Disaster Relief 

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"Duty calls," Sung-Jin said. We had been bumping a little, just idly grabbing at whatever we could. He pushed me towards the wall and caught Bridget, because he knows I can take care of myself.

The walls on either side of the Earthquake Rooms are decked with heavy curtains that shift and sway. Beneath the curtains, each room is installed with digitalized windows. The glass in the windows breaks, but not really. You can see outside, but not really. The world is cracking apart, but not really. The room rocks back and forth, and there is an electronic voice that guides you through proper earthquake procedure. Basically, we would just try and fall on top of each other. At Bridget's party, I bumped into a guy and made him fall into the cake. That was how I met Jonah. He had chocolate in his ear.

I call Jonah from the kitchen phone while I'm making tea for my Mom, and tell him that she said no to the Earthquake Room, no to the Flood Room.

"It's okay, you're still invited over obviously," he says.

"Listen: I'm doing the favor here by spending time with you. Not vicy-versy."

"I know." Jonah's voice is really calm. The hot water is boiling over onto the stovetop, and down to the floor where it always pools. The floorboards are warped in that one puddle-spot.

"Where are you right now?"

"In my bedroom," he says.

"What are you wearing?" I ask.

"A shirt and pants, and also a belt."

"Oh, cool."

"Do you want to hear about the wildfires?"

 "You have a Wildfire Room? No way."

"No," Jonah says. "There are wildfires going on right this minute. Do you want me to tell you about them?"

"Yes," I say. He tells me about the wildfires, and other natural disasters happening right this minute.

Jonah and I aren't friends, but nowadays I go to his house. He doesn't really have many friends, or at least he has less than me. He just basically strikes me as na├»ve, if I'm honest. His parents are professional type people. And he has a Natural Disaster Hallway™ , which means exactly what it sounds like.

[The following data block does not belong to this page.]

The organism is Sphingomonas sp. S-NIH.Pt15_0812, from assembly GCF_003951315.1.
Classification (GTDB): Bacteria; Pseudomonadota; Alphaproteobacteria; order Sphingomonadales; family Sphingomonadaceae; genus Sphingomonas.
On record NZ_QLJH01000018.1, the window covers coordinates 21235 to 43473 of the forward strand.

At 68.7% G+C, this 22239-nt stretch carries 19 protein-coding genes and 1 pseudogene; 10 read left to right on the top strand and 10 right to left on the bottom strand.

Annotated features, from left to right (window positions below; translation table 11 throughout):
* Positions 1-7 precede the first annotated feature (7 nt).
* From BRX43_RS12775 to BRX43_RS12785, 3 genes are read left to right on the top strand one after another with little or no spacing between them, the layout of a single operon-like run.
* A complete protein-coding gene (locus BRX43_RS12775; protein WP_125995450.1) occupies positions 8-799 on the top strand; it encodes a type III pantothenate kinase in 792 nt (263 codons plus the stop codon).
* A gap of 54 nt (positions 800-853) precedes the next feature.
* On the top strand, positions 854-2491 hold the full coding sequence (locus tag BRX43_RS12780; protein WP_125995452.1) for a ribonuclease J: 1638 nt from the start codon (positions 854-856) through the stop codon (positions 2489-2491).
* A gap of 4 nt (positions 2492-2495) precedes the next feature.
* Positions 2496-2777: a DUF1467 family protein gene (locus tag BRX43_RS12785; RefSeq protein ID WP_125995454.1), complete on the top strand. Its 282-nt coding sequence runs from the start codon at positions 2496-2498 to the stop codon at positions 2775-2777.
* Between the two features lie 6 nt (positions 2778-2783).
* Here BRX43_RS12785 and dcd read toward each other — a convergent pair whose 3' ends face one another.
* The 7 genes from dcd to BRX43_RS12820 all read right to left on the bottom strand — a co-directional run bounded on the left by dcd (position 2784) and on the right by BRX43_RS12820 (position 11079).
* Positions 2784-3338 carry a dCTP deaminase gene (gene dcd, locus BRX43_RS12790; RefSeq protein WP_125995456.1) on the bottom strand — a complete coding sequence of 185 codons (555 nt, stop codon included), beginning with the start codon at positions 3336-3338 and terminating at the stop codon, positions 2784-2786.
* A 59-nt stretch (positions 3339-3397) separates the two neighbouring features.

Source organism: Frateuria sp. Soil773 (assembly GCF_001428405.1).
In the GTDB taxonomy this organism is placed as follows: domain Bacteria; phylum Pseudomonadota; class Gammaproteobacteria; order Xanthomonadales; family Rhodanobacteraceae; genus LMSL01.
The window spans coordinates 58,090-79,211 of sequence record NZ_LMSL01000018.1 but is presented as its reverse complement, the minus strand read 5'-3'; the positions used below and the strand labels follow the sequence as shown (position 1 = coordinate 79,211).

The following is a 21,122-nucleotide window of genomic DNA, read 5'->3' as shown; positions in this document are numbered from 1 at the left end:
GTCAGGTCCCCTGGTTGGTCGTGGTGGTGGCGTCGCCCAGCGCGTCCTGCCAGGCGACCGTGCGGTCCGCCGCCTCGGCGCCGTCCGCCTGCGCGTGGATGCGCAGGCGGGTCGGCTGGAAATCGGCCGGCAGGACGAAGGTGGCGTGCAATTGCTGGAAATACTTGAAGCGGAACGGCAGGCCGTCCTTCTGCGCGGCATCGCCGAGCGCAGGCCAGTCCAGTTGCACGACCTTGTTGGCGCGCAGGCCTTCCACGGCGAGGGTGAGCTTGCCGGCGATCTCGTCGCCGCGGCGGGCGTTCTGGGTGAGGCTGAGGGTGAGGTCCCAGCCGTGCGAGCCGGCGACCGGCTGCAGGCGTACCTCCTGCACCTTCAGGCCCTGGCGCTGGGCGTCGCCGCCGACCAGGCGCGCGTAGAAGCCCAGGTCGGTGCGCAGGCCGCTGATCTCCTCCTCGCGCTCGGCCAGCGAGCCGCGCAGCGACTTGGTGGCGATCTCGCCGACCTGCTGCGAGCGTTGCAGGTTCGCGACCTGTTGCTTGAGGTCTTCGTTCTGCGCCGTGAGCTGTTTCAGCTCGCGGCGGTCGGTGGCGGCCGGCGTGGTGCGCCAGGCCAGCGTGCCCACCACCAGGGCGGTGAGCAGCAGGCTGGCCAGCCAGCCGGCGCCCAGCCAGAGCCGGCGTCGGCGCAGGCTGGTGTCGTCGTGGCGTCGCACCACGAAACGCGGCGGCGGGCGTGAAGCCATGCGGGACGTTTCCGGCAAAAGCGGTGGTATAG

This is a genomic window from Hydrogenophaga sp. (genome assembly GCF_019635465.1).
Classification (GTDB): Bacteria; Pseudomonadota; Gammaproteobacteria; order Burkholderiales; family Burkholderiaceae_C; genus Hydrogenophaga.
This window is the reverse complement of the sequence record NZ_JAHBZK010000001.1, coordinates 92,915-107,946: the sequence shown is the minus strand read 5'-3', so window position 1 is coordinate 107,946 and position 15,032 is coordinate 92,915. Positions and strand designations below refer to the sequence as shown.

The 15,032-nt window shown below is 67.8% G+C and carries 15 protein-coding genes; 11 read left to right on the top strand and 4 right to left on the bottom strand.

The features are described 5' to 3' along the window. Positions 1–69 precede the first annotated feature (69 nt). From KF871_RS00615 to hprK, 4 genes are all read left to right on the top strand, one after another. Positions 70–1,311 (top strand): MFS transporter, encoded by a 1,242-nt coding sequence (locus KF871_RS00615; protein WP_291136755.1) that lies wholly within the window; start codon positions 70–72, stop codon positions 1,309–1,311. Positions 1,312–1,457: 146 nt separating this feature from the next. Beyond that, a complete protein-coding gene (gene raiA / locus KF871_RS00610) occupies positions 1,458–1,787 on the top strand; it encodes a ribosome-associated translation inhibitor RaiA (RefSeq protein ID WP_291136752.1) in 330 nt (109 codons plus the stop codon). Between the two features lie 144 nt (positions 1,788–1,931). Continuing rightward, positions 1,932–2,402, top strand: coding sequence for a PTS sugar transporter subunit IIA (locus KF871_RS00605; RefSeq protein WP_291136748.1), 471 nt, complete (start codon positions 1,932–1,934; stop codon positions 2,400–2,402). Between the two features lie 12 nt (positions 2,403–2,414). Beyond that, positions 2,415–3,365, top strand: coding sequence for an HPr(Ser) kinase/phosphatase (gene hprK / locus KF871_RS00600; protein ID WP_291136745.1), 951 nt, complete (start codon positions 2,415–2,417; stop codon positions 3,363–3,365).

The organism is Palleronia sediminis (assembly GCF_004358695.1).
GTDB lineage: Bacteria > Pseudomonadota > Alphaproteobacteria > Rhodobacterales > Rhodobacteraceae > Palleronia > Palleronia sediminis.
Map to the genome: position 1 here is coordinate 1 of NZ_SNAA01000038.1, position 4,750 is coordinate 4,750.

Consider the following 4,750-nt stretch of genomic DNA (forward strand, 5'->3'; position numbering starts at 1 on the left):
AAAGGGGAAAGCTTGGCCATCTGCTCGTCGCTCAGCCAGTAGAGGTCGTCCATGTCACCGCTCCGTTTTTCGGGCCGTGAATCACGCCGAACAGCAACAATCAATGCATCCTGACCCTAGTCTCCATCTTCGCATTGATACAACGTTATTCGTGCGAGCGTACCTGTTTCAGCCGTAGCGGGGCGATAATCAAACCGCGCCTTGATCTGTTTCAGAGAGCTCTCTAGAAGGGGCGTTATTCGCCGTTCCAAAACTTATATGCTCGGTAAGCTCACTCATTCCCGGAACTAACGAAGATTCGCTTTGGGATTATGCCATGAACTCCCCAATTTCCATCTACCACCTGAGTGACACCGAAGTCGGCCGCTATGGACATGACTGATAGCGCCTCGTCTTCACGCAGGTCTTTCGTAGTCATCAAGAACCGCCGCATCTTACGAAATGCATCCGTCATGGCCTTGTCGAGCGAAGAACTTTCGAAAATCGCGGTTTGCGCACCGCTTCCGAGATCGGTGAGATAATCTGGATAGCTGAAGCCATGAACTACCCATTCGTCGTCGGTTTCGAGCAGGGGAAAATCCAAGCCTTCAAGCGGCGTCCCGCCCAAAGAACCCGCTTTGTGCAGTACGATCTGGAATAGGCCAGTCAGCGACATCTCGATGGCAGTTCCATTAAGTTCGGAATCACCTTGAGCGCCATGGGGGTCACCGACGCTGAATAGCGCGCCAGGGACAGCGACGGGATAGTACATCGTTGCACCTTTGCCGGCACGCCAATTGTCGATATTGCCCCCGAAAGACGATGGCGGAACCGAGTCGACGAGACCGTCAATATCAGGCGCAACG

One day, when my mom is working late at the office, I am at Jonah's giant house, in his Landslide Room. These rooms are much more realistic than the older models, more realistic than the Earthquakes. We are covered in mud. We try a different room each week, and get turned on by all the danger. One week it's the Tornado Room, then maybe a little Tsunami. This week, I let him touch inside my thigh. I am wearing shorts because it's springtime, so he's touching my actual skin.

"Don't you care about messing up your clothing?" I want excuses for more skin.

"No, not really. I can get more."

"I don't want to wear messed up clothing to school."

"You don't ever do that."

"But maybe I should not mess up this shirt anymore?" Jonah is slow on the understanding what I want. The room tilts up like a seesaw to get a new landslide going, and instead of letting me fall into his lap, he protects me from the mud and rubble by seatbelting his arm in front of my chest. I let it stay there while we coast down the floor and to the opposite wall. We slide out into the hallway with our noses running and the carpeting gets soaked with clumpy rivulets, which is a word from vocab that I always use in essays for an easy wow. We are still sliding around, and Jonah's father is home early, at the top of the stairs. He sees the mess, so that isn't good. His face turns into a stale prune and I think it's time to leave.


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